Credit: North West Film Archive
The BFI Mediatheque at Manchester Central Library is open to the public from 22 March 2014. Entrance is free.
Once upon a Time in the North West will be available at BFI Mediatheques around the UK from April.
On 22 March 2014 we celebrate the public opening of our ninth BFI Mediatheque, in its grandest home yet – the revitalised Manchester Central Library. Opened by King George V in 1934 and featuring a magnificent rotunda inspired by the Pantheon in Rome, the library has undergone a four-year restoration and redevelopment programme, resulting in a truly spectacular public space. As part of the Archives+ initiative, the North West’s first BFI Mediatheque will provide free access to highlights from the BFI National Archive and partner archives across the UK from a series of beautifully designed viewing pods on the library’s main floor.
To mark the opening, a new collection will be available in Manchester and rolled out across the Mediatheque’s UK-wide network. Once upon a Time in the North West explores one of the UK’s most vibrant cities and the wider North West England region, with 100 films and TV programmes drawn from both the BFI National Archive and North West Film Archive (NWFA). The NWFA has moved into the library – film vaults and all – from its old city centre home, and have their own viewing area alongside the Mediatheque for the public to delve deeper into the region’s moving image history.
Manchester Street Scene (1901)
The North West is one of the UK’s most diverse regions – culturally, economically, politically – covering Cheshire, Cumbria, Greater Manchester, Lancashire and Merseyside. The new collection spans more than a century, telling a story of massive change through early actuality film, home movies, classic TV drama and contemporary features. As ever, many Mediatheque titles are not available to view elsewhere, on DVD or online.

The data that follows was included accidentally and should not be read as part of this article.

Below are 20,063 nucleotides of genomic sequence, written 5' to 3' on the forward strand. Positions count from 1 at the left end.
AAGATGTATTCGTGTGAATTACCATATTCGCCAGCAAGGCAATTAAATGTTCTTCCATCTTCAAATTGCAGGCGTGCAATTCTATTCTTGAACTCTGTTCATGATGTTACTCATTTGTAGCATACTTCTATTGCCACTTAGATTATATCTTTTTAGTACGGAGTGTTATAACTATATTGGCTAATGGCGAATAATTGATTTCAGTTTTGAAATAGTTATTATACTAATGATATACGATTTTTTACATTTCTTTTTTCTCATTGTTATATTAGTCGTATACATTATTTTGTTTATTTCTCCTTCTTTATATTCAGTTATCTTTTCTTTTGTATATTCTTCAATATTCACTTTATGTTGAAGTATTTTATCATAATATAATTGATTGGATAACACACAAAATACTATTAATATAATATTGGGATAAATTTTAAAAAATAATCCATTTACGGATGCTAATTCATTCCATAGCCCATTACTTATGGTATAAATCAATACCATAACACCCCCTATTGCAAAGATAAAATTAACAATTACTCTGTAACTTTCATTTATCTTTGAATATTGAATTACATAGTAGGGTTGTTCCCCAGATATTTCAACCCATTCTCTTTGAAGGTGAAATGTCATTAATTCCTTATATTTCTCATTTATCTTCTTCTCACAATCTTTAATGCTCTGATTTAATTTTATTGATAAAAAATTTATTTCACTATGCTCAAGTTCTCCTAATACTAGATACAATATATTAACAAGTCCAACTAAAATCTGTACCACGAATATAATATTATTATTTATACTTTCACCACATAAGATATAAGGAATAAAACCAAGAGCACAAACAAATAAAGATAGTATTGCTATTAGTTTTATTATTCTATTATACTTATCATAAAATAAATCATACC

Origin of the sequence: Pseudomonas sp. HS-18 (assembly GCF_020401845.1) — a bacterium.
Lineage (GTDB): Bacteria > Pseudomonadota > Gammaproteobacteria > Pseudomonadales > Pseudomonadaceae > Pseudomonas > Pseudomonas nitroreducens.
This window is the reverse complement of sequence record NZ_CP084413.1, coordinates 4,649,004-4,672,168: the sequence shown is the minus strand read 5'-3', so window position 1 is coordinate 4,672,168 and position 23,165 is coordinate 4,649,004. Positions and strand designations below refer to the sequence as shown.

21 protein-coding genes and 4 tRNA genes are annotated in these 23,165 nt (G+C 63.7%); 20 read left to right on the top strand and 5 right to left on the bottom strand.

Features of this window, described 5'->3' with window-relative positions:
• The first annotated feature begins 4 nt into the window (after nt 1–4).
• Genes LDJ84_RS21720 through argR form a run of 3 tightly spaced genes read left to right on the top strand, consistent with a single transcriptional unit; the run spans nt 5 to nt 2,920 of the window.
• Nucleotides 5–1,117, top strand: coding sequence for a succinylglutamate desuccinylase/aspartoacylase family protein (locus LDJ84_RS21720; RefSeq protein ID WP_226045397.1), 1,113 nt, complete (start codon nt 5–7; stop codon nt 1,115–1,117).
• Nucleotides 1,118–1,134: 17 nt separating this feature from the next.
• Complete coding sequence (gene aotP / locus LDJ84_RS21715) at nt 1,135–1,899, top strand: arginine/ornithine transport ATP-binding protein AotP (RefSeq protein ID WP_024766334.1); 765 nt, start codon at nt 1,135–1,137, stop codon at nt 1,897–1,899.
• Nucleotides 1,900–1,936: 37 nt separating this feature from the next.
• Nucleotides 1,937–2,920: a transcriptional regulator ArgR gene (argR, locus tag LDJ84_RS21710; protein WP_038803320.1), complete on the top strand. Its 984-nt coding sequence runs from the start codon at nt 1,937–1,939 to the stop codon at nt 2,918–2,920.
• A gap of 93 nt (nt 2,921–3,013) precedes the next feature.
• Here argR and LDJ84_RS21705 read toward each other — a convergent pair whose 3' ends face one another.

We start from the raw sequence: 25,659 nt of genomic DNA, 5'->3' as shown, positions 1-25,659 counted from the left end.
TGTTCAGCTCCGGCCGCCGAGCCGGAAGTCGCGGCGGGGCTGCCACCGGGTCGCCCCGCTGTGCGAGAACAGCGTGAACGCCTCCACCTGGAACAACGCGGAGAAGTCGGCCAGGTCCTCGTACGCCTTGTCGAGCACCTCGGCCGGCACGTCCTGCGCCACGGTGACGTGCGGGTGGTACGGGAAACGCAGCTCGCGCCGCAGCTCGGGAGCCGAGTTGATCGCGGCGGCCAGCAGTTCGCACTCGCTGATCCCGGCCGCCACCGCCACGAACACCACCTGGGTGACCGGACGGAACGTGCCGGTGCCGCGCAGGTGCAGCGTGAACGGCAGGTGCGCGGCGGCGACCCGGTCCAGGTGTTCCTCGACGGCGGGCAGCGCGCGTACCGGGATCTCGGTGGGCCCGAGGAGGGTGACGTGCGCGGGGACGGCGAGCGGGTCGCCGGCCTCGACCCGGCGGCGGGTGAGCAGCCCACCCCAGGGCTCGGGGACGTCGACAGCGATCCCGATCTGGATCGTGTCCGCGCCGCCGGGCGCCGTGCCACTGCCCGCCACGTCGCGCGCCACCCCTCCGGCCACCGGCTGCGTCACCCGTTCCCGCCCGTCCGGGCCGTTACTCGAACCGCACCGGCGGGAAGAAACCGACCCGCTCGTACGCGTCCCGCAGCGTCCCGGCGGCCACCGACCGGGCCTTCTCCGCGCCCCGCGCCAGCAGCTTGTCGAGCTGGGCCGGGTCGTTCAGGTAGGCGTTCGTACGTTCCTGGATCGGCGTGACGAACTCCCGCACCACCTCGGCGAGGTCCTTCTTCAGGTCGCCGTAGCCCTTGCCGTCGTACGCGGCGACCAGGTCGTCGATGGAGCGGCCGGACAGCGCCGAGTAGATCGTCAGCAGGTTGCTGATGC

Manchester enjoyed massive wealth from textile manufacturing during the industrial revolution, gaining the nickname ‘Cottonopolis’ and becoming one of the UK’s fastest growing cities. Weathering the decline of the postwar years, it has re-imagined itself as a leader in the creative industries. Mediatheque visitors around the UK can experience this cosmopolitan city over the decades and meet the communities who have flocked to it. Join the bustle of the Edwardian streets, let loose at 1920s hotspot the Piccadilly Dance Salon, revisit the ‘Madchester’ music scene and party in the Gay Village during Mardi Gras. The city’s impressive architecture has formed an effective backdrop for many TV dramas and feature films – crime thriller aficionados might even find the mean streets of Manchester give Manhattan a run for its money.
While the city is at the heart of this collection, you can journey far beyond: to the Lake District and remote Scottish borders; the historic trading port of Liverpool with its iconic vistas of the River Mersey; and to the Victorian holiday resorts along the bracing shores of the Irish Sea. The changing fortunes of the region’s manufacturing industries, and its contribution to popular culture and sporting life, is reflected too. Below you’ll find just a taster of what to expect.
Visitors wanting to venture outside the North West, meanwhile, can enjoy over 2,500 other titles.
Ten to try
Panoramic View of the Morecambe Seafront (1901)
Take a gentle stroll along the promenade in the Lancashire resort’s heyday.
Building a Motor Car (1913)
A car is born at the Vulcan works, Southport.
Glimpses of a Manchester Popular Rendezvous (1924)
Enjoy the Piccadilly Dance Salon’s “cool perfumed atmosphere with lighting that enraptures” – for just one and sixpence.
Hell Is a City (1959)
Tough thriller with Stanley Baker on a murder hunt in Manchester.
Letter to Brezhnev (1987)
Two Merseyside girls escape their humdrum lives for a night on the town in Frank Clarke’s memorable low-budget hit.
Robbie Coltrane makes his debut as troubled Manchester psychologist-detective Fitz.
Mardi Gras (1996)
A record of celebration and commemoration in Manchester’s Gay Village.
24 Hour Party People (2002)
Welcome to Madchester: Steve Coogan stars in Michael Winterbottom’s exuberant biopic of Tony Wilson and Factory Records.
Housewife, 49 (2006)
Barrow-in-Furness housewife Nella Last was the inspiration for Victoria Wood’s moving drama, set during WWII.
Of Time and the City (2008)
Terence Davies’ gorgeous film-poem about his native Liverpool.